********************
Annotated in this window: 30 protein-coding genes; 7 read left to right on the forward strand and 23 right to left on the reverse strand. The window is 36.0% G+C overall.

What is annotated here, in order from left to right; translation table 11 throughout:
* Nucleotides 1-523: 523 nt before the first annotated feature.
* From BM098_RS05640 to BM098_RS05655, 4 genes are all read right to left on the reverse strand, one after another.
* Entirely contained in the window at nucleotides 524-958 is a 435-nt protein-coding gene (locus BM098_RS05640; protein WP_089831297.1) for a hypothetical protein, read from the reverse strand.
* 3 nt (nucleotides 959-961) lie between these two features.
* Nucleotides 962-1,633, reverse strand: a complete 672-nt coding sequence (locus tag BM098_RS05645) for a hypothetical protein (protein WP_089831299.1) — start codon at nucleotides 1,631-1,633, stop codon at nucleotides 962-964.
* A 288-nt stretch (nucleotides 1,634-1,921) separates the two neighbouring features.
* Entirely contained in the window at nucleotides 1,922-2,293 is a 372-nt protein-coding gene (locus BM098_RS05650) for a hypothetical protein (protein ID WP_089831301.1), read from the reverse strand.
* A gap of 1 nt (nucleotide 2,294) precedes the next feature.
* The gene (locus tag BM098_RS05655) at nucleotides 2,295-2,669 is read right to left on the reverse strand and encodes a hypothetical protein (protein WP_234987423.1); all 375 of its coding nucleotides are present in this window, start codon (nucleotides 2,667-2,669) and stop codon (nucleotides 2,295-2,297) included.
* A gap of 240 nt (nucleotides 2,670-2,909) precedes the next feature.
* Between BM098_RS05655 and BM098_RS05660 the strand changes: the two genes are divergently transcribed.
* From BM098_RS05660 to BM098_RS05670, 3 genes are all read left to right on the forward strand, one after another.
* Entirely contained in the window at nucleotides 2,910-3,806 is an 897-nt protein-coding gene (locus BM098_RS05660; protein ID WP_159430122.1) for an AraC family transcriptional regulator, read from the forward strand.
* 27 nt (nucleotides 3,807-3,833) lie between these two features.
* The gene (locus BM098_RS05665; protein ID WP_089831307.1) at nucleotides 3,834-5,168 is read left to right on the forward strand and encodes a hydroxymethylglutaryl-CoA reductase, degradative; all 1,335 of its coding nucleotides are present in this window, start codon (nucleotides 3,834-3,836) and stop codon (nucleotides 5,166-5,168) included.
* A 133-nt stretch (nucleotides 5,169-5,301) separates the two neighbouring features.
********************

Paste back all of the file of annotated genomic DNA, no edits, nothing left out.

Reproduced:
Annotated in this window: 30 protein-coding genes; 7 read left to right on the forward strand and 23 right to left on the reverse strand. The window is 36.0% G+C overall.

What is annotated here, in order from left to right; translation table 11 throughout:
* Nucleotides 1-523: 523 nt before the first annotated feature.
* From BM098_RS05640 to BM098_RS05655, 4 genes are all read right to left on the reverse strand, one after another.
* Entirely contained in the window at nucleotides 524-958 is a 435-nt protein-coding gene (locus BM098_RS05640; protein WP_089831297.1) for a hypothetical protein, read from the reverse strand.
* 3 nt (nucleotides 959-961) lie between these two features.
* Nucleotides 962-1,633, reverse strand: a complete 672-nt coding sequence (locus tag BM098_RS05645) for a hypothetical protein (protein WP_089831299.1) — start codon at nucleotides 1,631-1,633, stop codon at nucleotides 962-964.
* A 288-nt stretch (nucleotides 1,634-1,921) separates the two neighbouring features.
* Entirely contained in the window at nucleotides 1,922-2,293 is a 372-nt protein-coding gene (locus BM098_RS05650) for a hypothetical protein (protein ID WP_089831301.1), read from the reverse strand.
* A gap of 1 nt (nucleotide 2,294) precedes the next feature.
* The gene (locus tag BM098_RS05655) at nucleotides 2,295-2,669 is read right to left on the reverse strand and encodes a hypothetical protein (protein WP_234987423.1); all 375 of its coding nucleotides are present in this window, start codon (nucleotides 2,667-2,669) and stop codon (nucleotides 2,295-2,297) included.
* A gap of 240 nt (nucleotides 2,670-2,909) precedes the next feature.
* Between BM098_RS05655 and BM098_RS05660 the strand changes: the two genes are divergently transcribed.
* From BM098_RS05660 to BM098_RS05670, 3 genes are all read left to right on the forward strand, one after another.
* Entirely contained in the window at nucleotides 2,910-3,806 is an 897-nt protein-coding gene (locus BM098_RS05660; protein ID WP_159430122.1) for an AraC family transcriptional regulator, read from the forward strand.
* 27 nt (nucleotides 3,807-3,833) lie between these two features.
* The gene (locus BM098_RS05665; protein ID WP_089831307.1) at nucleotides 3,834-5,168 is read left to right on the forward strand and encodes a hydroxymethylglutaryl-CoA reductase, degradative; all 1,335 of its coding nucleotides are present in this window, start codon (nucleotides 3,834-3,836) and stop codon (nucleotides 5,166-5,168) included.
* A 133-nt stretch (nucleotides 5,169-5,301) separates the two neighbouring features.